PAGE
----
It’s an old axiom that you shouldn’t talk religion or politics if you want to keep things peaceful. But advisors who hew to that line on religion may do so to the detriment of their relationships, according to Crossmark Global Investments in Houston.

Investors under 50 with a religious affiliation say they invest with those religious values in mind, according to a recent survey by Crossmark, a global investment firm focusing on faith-based and values investing. And yet the advisors for 73% of those clients have not asked about their religious values or whether those values should be taken into consideration when investing.

Older investors were the least likely to have discussed religious values with their advisors. Ninety percent of those over 50 said they had not been asked about their values compared with roughly 40% of investors aged 23 to 34.

Religiously affiliated millennials are particularly concerned about adhering to their values, the survey said. Sixty-three percent of millennials, those born between the early 1980s and the early 2000s, reported that it is extremely or very important to them that their financial advisor share those principles.

The survey included 1,008 adults who said they were affiliated with a religion and who had $250,000 in investable assets.

Crossmark cited a recent Pew study that showed about 72% of Americans being affiliated with a religion.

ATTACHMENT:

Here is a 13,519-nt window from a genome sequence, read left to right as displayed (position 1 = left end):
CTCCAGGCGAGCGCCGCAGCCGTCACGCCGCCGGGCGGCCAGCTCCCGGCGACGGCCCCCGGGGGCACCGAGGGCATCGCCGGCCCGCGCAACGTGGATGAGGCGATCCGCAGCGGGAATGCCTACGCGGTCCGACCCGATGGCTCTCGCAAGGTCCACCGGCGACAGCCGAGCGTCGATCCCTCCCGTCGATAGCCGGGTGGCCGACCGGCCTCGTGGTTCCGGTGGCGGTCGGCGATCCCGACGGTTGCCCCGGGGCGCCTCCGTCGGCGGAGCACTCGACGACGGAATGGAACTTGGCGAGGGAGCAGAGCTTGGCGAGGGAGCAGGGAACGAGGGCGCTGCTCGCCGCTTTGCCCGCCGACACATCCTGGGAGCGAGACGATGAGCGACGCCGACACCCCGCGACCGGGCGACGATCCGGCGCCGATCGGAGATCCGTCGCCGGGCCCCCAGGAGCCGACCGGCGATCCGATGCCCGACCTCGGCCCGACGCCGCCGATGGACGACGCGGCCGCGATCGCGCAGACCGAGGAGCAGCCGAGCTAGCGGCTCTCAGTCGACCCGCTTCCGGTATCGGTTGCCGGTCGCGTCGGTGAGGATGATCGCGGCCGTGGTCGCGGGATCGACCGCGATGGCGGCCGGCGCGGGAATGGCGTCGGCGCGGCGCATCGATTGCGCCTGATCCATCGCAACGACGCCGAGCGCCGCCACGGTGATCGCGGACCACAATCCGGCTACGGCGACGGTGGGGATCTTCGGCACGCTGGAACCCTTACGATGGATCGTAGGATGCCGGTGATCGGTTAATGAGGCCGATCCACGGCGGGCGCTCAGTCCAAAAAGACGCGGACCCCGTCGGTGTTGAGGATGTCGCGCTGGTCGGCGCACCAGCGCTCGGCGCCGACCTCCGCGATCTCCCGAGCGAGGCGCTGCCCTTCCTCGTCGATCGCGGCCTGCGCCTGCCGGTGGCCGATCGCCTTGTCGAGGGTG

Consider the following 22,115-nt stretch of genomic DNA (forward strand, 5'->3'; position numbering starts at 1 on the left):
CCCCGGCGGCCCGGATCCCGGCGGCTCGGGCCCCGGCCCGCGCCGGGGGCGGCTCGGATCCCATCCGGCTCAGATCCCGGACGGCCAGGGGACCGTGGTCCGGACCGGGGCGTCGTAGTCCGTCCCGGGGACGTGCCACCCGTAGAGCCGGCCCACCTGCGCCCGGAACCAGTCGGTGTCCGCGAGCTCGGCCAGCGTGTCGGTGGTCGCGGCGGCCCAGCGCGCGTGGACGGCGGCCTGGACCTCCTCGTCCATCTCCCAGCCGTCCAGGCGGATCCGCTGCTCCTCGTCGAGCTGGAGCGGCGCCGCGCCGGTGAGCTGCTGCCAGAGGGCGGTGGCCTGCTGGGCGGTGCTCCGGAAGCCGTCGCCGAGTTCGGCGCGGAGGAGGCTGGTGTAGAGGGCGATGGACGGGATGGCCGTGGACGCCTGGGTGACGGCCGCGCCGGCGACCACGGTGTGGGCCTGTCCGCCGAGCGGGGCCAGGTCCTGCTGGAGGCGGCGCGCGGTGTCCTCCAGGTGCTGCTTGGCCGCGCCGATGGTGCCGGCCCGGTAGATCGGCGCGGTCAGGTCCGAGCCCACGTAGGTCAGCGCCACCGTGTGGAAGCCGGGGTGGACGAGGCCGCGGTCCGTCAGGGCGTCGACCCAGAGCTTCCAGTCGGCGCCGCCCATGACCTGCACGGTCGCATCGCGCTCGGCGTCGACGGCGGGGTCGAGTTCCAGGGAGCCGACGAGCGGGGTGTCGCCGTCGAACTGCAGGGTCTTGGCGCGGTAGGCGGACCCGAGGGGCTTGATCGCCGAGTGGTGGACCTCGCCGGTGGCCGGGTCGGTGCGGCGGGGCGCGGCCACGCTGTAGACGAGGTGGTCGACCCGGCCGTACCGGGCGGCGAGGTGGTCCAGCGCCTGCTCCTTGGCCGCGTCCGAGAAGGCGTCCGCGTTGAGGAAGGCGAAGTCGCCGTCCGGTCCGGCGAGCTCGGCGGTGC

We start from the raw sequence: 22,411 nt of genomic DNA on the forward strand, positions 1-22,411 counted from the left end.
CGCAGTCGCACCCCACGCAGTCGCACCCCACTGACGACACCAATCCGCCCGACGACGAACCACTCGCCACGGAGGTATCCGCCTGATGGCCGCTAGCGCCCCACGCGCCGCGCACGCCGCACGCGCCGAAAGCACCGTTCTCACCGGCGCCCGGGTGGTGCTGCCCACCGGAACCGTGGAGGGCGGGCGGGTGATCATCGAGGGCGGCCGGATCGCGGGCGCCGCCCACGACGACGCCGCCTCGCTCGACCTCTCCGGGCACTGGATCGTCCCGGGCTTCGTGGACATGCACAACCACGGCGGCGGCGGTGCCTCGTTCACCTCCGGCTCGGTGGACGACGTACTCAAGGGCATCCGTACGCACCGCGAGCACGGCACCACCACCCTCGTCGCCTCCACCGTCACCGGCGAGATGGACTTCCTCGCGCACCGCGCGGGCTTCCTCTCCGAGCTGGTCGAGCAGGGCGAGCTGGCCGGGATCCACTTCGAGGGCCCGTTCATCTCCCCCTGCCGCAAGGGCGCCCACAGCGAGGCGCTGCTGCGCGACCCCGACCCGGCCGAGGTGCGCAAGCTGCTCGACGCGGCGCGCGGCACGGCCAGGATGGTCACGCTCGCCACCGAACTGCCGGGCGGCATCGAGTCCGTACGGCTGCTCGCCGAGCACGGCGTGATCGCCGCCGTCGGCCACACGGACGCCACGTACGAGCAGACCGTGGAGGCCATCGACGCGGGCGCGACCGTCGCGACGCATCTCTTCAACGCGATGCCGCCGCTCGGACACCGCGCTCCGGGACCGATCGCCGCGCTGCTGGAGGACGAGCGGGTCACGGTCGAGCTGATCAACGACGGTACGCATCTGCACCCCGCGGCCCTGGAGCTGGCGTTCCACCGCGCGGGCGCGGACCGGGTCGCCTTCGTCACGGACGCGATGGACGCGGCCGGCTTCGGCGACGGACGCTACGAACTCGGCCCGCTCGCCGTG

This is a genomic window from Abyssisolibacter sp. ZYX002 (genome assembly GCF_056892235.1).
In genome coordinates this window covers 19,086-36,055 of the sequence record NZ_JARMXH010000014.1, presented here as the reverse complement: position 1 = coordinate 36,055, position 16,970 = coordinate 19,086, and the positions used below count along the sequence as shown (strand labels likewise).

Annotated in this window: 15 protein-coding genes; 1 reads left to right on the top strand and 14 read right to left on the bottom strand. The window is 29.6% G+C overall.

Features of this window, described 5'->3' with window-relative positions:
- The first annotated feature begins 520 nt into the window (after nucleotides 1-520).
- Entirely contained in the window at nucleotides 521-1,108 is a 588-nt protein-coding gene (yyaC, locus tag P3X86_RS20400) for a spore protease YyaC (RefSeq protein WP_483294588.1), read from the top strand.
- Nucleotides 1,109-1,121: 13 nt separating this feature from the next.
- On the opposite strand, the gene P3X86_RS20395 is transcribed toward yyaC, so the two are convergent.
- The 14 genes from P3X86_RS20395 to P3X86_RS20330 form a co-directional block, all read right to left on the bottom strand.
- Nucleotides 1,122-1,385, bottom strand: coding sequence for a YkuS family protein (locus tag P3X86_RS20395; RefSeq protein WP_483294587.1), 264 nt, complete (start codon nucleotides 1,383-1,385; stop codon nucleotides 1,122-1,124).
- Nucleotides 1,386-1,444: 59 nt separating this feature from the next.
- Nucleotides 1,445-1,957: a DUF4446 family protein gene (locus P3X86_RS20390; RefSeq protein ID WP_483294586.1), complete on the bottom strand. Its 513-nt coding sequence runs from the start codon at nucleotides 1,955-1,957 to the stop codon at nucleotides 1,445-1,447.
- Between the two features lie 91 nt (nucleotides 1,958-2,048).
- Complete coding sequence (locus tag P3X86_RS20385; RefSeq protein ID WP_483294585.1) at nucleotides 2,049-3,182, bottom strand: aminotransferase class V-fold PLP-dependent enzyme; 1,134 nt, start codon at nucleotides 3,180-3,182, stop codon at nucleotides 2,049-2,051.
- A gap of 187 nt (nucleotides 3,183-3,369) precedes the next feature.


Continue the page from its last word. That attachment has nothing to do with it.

“Over the last decade or more, people have realized they can combine their religious values with their investing,” said Victoria Fernandez, chief market strategist at Crossmark. “It was surprising to us to see that investing by religious values was more important to millennials.”

“This is about trust,” she added. “Many people want their doctors and their children’s teachers and now their financial advisors to share their values. If they do not share these values, it will not be a longstanding relationship.”

“I am not surprised Christians want to live their lives faithfully and want their values expressed,” said Nathan Manahan, investment strategist with Ronald Blue Trust in Alpharetta, Ga., which specializes in investing by biblical principles. “But it does not get brought up because advisors hesitate to talk about religion.”

By considering faith-based principles, “you are by definition complicating the situation. You can make a case for almost any company or investment based on religious principles or governance or environmental principles. The advisor then has to delve deeper into what the client wants,” Manahan added.

Investing with religion in mind usually involves exclusionary screens eliminating such things as alcohol, tobacco and gambling interests from investments. In the survey, adult entertainment took over the top spot for the investments people want to avoid.

Discussions about religious values are often avoided in business settings, but Fernandez said she did not feel investors would be offended if an advisor asked about what values they want included in their investment options.

Investors said they feel aligning their portfolio with their values will make achieving their investment goals easier, with younger investors feeling more strongly.

“Clearly, investors care deeply about aligning their investments with their values, and they are paying attention to how they are invested,” said Michael Kern, president and CEO of Crossmark. “Religious values are at the heart of how many people live their lives, and it is important for advisors to recognize what their clients value.”